Sergeant Cassin, stationed at Adelong, deposed that on Monday morning, being off duty at the Gundagai quarter-sessions, he heard of the Wantabadgery station being stuck up by seven bushrangers ; witness, accompanied by Sergeant Carroll and the Gundagai police, left town at half-past nine and arrived at Beveridge’s about twelve and met the Wagga police and proceeded as described by the previous witness; under Sergeant Carroll’s instructions the police advanced on McGlede’s on horseback, about twenty paces apart, all in uniform; the bushrangers opened fire on the police; witness and another constable moved towards the bushrangers, firing on the house and shouting until they startled the horses; when the horses were startled, witness dismounted and joined in the general attack ; the police, at witness’s suggestion, charged on the house, jumping over the fence witness called to the police, “come on, we’ll pepper them,” when witness was within a few yards of the house he saw one bushranger running away ; witness followed him; he fell on his back, as witness thought on purpose to get a good shot at him, so he struck him with his rifle on the arm to disable him, and left him lying on the ground; witness then turned to the house and saw another bushranger, who fired three shots at him ; that was the man who afterwards gave the name of Moonlight; witness snapped his rifle, but it would not go off, having injured it when he struck the man lying on the ground ; Moonlight then ran into the kitchen, followed by witness; two shots were fired from the kitchen through the window, and Sergeant Carroll, who was near the witness, was returning fire; witness pushed the kitchen door open and fired a shot, when Moonlight cried, “I surrender,” and ran out of the back door, followed by witness, who handcuffed him, and then turning round found that the firing had ceased and Constable Bowen was wounded ; recognised the bodies of the dead bushrangers as two of those fighting at McGlede’s; one of them was he whom witness had hit; the elder died about five in the afternoon, the younger about three ; witness saw no one absolutely fire except Scott alias Moonlight ; one bushranger was missing at the close of the fight; Sergeant Carroll went after him, placing witness in charge of the prisoner and arms.
Constable Gorman, stationed at Gundagai, corroborated the previous evidence as to the bushrangers opening fire on the police while in uniform. Witness had fired at the older of the two dead bushrangers (whom he identified as Nesbitt alias Lyons) through the kitchen-window, and shot him through the right temple. The rest of the bushrangers then called out, “surrender—we surrender.”
Joseph Brown, detective in the Victorian police force, identified the body of the eldest dead bushranger as that of James Lyons alias Nesbitt; though he believed Nesbitt to be his proper name, he had served a sentence of four and a half years in Pentridge as James Lyons, for assault and robbery, and was discharged about March this year; he was a mate of Scott alias Moonlight since his discharge, and had been under close surveillance; about two months ago, at the time of the Lancefield bank robbery, witness had a conversation with Lyons, who said he and Scott were about to leave the colony; witness believed the younger of the two men to be Augustus Wrenckie, son of a hotelkeeper in Swanston street, Melbourne.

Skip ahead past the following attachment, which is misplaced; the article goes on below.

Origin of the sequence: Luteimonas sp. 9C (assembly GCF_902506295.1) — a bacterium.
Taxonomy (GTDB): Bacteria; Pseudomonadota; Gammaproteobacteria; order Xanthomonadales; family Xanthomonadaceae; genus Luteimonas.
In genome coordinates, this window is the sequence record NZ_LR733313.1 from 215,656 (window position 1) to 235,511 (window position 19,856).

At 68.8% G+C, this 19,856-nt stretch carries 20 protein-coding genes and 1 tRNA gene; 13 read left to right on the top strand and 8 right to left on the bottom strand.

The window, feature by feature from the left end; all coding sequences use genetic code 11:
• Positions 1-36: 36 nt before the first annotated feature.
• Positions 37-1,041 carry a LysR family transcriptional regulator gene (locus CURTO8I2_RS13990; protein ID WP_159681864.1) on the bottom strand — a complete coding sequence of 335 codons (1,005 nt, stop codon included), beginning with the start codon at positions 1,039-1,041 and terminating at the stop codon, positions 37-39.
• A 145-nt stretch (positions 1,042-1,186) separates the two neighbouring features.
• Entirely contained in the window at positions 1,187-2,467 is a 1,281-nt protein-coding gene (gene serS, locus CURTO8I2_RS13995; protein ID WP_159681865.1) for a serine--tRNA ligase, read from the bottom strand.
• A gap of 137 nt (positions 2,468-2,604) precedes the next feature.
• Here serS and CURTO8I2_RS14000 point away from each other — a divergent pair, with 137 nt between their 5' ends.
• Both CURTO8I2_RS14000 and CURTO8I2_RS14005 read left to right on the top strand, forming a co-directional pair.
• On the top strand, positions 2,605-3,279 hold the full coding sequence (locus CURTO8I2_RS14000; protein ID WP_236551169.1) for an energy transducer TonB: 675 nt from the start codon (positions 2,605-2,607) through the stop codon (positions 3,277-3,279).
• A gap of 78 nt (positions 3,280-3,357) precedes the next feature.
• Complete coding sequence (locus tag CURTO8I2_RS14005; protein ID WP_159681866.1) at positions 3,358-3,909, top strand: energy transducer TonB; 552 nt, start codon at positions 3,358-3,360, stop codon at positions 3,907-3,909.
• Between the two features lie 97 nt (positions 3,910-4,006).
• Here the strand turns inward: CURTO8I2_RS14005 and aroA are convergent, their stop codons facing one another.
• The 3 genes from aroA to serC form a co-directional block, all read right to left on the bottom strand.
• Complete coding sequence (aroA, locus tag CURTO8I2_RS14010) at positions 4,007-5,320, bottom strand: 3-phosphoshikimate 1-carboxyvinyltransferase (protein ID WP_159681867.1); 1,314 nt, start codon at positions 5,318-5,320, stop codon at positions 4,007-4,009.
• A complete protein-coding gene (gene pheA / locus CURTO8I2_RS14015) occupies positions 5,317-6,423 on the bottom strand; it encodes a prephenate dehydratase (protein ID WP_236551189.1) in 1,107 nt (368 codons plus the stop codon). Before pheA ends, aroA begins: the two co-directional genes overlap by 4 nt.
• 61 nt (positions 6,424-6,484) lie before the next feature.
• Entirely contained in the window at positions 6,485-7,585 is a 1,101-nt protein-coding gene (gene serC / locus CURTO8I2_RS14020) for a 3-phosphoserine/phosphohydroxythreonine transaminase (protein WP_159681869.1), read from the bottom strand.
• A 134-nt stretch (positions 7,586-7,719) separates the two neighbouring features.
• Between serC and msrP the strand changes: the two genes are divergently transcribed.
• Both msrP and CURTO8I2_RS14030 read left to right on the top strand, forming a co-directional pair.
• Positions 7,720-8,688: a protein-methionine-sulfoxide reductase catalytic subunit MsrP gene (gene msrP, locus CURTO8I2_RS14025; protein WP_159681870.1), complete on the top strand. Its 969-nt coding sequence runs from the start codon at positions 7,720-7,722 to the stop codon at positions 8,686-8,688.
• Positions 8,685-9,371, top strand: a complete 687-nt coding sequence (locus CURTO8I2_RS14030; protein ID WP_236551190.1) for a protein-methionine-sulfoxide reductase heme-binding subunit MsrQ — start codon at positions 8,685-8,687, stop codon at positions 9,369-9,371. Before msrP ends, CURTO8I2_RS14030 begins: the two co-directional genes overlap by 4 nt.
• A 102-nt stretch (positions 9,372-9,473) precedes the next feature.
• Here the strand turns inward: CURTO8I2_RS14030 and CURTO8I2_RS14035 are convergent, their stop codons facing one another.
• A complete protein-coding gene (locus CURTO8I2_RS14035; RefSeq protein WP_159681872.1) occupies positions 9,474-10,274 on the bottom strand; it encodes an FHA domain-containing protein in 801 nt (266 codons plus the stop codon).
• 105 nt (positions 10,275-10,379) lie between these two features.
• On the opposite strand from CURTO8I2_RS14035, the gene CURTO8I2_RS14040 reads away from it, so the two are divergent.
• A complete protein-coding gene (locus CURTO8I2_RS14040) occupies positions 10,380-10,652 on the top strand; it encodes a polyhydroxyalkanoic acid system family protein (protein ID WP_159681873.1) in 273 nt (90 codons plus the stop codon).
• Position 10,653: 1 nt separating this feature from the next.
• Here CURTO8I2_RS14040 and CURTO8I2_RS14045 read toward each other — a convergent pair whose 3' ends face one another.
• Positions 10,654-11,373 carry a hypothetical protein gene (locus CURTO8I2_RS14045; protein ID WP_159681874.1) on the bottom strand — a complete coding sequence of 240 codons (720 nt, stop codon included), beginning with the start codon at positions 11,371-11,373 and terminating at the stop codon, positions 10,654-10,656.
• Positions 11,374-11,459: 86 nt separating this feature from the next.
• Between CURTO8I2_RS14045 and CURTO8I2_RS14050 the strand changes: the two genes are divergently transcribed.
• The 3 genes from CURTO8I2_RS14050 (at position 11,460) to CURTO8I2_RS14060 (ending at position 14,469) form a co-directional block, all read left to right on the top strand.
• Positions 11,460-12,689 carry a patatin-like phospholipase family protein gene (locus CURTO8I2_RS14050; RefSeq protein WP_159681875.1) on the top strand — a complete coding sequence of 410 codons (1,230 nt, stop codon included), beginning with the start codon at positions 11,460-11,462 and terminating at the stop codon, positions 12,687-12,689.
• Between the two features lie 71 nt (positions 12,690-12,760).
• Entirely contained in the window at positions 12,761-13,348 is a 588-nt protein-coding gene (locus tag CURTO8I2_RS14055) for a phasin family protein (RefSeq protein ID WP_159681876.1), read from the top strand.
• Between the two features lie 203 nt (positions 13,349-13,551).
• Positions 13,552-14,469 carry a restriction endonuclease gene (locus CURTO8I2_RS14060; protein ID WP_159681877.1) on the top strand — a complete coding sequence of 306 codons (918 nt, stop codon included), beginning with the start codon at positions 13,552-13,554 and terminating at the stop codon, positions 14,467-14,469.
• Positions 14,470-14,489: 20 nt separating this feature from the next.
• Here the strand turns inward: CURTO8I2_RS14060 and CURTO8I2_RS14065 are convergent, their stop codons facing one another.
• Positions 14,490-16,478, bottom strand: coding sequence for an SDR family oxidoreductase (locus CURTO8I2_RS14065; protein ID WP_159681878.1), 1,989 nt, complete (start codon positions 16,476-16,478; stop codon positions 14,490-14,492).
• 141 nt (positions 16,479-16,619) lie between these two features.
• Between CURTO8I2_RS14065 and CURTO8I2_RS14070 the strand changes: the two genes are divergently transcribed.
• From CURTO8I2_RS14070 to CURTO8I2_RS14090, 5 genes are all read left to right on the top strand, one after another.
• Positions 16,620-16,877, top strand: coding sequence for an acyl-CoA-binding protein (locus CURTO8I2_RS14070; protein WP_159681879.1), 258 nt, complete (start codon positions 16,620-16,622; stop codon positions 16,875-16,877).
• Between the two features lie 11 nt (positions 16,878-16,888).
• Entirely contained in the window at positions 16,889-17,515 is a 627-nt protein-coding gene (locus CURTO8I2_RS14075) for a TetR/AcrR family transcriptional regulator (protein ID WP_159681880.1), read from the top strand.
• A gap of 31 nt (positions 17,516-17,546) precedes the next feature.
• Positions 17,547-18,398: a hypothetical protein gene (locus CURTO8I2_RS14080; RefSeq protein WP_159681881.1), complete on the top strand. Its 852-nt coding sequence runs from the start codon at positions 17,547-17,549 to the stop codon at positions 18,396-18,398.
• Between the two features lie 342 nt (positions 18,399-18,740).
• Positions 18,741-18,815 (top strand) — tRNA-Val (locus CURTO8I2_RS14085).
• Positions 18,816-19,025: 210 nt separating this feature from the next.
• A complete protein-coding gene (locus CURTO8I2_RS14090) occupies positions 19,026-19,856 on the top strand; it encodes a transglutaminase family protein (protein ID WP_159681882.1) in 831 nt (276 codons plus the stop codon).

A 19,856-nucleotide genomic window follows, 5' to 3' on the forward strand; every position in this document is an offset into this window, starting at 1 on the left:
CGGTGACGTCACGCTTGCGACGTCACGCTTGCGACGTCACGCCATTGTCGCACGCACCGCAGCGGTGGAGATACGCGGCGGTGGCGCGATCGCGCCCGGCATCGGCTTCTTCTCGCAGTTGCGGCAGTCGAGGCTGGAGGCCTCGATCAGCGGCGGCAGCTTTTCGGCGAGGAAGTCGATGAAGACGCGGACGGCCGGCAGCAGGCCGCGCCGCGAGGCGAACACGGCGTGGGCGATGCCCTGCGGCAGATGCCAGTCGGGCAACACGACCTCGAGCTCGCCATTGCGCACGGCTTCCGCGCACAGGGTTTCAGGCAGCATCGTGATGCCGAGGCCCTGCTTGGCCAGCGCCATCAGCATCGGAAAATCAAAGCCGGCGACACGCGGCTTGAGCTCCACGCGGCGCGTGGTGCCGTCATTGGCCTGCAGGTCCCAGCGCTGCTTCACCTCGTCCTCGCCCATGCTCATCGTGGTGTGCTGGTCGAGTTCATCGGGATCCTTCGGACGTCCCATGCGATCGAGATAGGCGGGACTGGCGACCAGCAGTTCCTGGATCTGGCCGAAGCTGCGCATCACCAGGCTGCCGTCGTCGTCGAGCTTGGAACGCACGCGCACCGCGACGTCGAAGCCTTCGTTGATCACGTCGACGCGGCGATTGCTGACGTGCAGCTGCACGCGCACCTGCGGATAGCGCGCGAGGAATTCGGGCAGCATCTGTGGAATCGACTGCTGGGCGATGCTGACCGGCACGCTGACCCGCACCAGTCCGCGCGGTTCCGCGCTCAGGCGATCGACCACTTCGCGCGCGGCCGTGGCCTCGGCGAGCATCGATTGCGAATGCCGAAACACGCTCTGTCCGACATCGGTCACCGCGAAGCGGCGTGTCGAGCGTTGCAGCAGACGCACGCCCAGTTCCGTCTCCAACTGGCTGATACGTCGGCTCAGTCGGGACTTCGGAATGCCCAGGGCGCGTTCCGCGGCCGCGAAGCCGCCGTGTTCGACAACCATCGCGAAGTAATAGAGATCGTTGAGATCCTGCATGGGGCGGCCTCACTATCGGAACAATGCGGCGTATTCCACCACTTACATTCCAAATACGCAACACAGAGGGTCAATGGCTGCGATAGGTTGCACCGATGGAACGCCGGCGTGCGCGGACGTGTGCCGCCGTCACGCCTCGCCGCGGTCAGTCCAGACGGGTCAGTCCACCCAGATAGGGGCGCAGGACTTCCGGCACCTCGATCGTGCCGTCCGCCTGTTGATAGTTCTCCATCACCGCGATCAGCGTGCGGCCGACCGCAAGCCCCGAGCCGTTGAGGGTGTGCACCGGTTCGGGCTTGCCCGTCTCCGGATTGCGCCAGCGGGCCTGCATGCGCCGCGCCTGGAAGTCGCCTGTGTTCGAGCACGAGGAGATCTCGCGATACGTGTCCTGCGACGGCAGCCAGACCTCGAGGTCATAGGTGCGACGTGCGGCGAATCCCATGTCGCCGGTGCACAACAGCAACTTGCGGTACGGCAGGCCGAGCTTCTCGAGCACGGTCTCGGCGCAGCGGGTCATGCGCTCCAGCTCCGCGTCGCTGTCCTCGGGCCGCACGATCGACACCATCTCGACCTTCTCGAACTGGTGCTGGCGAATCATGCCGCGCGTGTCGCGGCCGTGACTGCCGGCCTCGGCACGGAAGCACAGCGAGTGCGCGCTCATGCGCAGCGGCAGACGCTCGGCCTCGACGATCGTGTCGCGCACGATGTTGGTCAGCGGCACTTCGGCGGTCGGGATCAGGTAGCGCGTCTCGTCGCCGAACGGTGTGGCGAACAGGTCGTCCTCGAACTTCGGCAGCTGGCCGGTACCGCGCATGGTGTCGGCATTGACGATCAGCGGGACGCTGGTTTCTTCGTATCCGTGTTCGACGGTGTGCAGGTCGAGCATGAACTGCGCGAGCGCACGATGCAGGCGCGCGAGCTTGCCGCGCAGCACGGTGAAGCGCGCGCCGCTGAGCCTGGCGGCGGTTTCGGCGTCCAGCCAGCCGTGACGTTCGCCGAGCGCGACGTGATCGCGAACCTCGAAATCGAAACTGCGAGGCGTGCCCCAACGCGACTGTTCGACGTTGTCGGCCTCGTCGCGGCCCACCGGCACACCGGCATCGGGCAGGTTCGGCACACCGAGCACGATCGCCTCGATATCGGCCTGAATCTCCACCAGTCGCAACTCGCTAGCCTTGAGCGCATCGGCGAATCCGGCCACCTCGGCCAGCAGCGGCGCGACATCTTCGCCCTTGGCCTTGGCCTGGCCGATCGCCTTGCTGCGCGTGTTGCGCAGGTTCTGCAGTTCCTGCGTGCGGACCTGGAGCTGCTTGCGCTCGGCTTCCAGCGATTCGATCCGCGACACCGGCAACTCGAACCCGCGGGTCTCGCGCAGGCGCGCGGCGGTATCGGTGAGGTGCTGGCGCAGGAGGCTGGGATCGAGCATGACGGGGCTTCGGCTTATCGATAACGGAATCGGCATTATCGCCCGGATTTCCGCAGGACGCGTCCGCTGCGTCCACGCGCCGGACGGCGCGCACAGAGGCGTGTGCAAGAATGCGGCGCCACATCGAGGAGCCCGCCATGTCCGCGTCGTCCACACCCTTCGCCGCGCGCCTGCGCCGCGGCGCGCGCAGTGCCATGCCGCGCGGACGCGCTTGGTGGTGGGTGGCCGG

Hannah McGlede recognized the dead bodies as those of two men who with four others called at her house on Monday morning and got some bread and milk ; they got on their horses when the police came in sight, and when the police came up the bushrangers got off their horses and went into the house ; witness wanted to run out of the kitchen, but Nesbitt prevented her, pointing his revolver at her; a bullet came through the window, passing so close to witness that she fancied she was shot, and fell into the fireplace ; the bullets then came flying into the kitchen, and Nesbitt begged of Scott to surrender; Scott said no, he would not, that he was not frightened of twenty of the b— traps ; Scott used to load in the kitchen, go out and fire, and return to load; on returning one time he said one of the traps was shot ; Nesbitt had been very frightened before this, running about and dodging at the bullets, but now he took courage and began to fire ; witness got an opportunity then and escaped from the house ; two of the bushrangers had called at her house five days before and asked for milk, and on getting it wanted to pay for it, but witness’s husband refused, and gave them good advice.
Robert McKillop, a duly qualified medical man, deposed as to the cause of death in each case, from numerous gunshot wounds ; Nesbitt had two bullets at the back of the brain, yet lived till five in the afternoon. The jury returned a verdict of justifiable homicide.
LATER PARTICULARS.— Dr. Roberts, of Sydney, visited the wounded man, Constable Bowen — who, by the way, is said to be a relative of the late Governor of Victoria — to-day. His opinion was given in evidence at the magisterial inquiry. He does not think it safe to look for, or operate for the extraction of the ball for some days, when he will return to do so. The bushrangers, when committed for trial, will be removed to Darlinghurst gaol. The Gundagai people are enthusiastic over the conduct of the local police. A public meeting will be held on the subject. The police court proceedings will probably last until Saturday. Moonlight was heavily ironed last night, but the irons were taken off him before the sitting of the court to-day, and had not been replaced when I saw him ; but as efforts at escape were expected a constant watch was kept outside his cell.